Step towards fossil-free shipping as Furetank secures biogas supply
Swedish shipping company Furetank has signed a letter of intent with Eskilstuna Biogas, enabling the development of a new biogas plant producing around 5,000 tonnes of LBG (liquefied biogas) annually.
Furetank has committed to buying at least 75% of the produced fuel for 10 years. The gas will be extracted from manure and food waste from the municipalities of Eskilstuna and Strängnäs, which is upgraded to a 100% waste-based, fossil-free and renewable biofuel, LBG.
Furetank says it strives to be a leader in climate and environmentally efficient shipping. It’s developed a new series of vessels that are best in class globally, according to the climate standards for shipping set by the IMO. Today these vessels operate mainly on liquefied natural gas, LNG, but the ambition from the start has been to switch over to LBG as soon as possible.
“It feels fantastic to access liquefied biogas in Sweden,” says CEO Lars Höglund. “With LBG produced in the right way, we can run our vessels completely without emitting CO2 or harmful particles. This is a strategic move. We developed the new efficient vessels, chose gas as a fuel and offset remaining emissions. Now we move on to securing our own supply of LBG.”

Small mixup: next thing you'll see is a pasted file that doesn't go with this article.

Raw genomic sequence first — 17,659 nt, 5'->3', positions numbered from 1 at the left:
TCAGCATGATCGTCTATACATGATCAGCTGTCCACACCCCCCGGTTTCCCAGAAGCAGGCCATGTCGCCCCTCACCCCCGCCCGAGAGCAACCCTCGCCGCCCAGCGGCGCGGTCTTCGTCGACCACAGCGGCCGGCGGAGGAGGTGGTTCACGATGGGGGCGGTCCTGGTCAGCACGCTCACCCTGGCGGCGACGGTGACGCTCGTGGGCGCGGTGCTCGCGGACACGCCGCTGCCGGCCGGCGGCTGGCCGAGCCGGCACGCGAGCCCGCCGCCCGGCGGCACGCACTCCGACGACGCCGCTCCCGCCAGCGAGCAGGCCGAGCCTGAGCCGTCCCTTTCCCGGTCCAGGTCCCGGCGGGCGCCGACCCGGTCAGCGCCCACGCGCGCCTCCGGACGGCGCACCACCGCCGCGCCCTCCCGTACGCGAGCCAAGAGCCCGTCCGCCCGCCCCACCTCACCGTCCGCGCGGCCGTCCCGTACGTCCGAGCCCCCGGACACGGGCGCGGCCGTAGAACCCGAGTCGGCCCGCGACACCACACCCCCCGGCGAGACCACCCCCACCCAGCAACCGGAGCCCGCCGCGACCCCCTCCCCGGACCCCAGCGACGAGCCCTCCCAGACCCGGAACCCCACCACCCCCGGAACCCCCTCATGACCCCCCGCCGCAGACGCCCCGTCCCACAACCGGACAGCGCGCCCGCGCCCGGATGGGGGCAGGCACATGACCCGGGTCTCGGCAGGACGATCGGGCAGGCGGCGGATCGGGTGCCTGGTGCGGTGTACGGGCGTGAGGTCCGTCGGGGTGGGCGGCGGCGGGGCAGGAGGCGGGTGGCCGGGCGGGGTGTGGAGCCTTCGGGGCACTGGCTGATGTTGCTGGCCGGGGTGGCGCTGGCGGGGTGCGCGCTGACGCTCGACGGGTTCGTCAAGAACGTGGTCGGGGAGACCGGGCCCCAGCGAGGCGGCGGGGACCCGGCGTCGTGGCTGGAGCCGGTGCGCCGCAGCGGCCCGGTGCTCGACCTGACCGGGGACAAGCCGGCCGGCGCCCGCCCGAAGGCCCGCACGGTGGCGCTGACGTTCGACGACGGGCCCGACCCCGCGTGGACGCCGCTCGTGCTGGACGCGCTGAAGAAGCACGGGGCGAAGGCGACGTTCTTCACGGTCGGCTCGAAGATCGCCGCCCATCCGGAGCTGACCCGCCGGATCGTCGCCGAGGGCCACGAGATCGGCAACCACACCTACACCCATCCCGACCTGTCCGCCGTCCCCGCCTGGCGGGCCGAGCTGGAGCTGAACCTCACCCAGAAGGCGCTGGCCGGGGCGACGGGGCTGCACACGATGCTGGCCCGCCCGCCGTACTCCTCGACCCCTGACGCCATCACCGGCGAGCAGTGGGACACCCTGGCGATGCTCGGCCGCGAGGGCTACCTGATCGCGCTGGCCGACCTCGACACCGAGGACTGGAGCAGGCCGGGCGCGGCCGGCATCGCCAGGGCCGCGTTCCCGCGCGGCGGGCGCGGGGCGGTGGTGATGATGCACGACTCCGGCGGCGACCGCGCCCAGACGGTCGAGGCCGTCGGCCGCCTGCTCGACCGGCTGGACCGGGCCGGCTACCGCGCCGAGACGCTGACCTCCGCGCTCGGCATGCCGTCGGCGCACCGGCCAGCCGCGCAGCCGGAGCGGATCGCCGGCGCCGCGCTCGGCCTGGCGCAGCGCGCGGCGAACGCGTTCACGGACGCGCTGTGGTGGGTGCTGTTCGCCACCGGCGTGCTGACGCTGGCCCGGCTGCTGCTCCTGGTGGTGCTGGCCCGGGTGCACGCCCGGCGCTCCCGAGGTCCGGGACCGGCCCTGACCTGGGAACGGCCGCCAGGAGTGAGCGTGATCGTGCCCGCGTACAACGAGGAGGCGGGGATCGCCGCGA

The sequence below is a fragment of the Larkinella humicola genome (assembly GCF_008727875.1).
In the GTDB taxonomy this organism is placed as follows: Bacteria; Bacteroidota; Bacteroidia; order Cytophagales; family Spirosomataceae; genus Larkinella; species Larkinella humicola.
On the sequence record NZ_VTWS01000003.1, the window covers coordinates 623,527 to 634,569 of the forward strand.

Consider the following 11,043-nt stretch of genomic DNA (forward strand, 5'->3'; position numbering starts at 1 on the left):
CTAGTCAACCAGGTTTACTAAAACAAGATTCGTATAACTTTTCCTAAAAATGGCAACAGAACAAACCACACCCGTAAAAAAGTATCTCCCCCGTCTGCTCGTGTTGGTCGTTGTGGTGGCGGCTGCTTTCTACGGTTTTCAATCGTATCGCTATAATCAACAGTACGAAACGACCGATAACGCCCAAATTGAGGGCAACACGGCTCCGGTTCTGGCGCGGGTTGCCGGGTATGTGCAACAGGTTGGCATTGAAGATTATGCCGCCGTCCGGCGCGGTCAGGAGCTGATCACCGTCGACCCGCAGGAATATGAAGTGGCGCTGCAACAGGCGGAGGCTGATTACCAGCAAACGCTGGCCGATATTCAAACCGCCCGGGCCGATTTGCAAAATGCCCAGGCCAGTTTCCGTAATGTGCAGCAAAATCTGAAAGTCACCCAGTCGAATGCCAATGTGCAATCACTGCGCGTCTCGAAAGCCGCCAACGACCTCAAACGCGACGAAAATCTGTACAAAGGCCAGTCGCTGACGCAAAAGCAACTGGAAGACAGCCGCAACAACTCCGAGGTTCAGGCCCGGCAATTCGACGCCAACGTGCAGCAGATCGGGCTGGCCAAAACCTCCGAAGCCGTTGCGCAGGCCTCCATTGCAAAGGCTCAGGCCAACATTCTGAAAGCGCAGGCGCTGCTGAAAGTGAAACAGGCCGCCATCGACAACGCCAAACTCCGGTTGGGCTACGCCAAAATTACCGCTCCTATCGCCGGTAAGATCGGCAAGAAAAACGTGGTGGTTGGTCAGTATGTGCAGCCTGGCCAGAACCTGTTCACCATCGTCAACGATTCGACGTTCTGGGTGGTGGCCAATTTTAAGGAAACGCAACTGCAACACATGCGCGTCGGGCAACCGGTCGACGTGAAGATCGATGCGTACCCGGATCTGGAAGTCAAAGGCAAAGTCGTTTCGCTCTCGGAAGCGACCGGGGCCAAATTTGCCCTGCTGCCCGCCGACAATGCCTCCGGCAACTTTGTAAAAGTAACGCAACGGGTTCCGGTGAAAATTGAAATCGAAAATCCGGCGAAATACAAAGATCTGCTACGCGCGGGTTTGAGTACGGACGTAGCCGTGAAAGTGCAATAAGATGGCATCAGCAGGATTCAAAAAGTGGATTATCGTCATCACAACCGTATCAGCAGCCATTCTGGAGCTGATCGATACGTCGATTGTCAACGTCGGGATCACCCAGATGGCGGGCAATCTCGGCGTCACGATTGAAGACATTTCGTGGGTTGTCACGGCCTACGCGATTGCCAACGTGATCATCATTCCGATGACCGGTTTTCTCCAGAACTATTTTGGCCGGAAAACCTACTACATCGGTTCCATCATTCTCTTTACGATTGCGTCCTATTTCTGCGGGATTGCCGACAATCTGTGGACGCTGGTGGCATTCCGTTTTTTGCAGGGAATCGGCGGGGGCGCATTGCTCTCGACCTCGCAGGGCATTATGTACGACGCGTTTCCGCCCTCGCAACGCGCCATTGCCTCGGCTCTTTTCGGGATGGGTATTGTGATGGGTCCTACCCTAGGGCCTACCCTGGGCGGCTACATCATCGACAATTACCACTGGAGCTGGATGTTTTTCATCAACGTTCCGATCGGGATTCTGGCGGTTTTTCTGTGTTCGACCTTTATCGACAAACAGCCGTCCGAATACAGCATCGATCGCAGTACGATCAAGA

The biogas plant will be the largest environmental investment in Eskilstuna in 20 years and corresponds to almost 10% of the municipality’s total greenhouse gas emissions, according to Kaj Wågdahl, Eskilstuna Biogas AB Chairman of the Board.
The project will receive approximately SEK 140 million in grants from the Swedish Environmental Protection Agency’s support for climate investments. An agreement with a large customer was a requirement for obtaining financing.
Production is planned to start in the last quarter of 2023 and Furetank says it will be one step ahead when all shipping companies need to start paying for their carbon dioxide emissions.
“We became the first shipping company in Sweden and second in the world to bunker LBG in 2018. For us it was a statement; we want to head in this direction. Now we have a clear plan for the transition and are negotiating more contracts in Sweden and other European locations. It feels incredibly good. The whole organisation enjoys being involved in pushing this development forward and showing that it is possible,” says Höglund.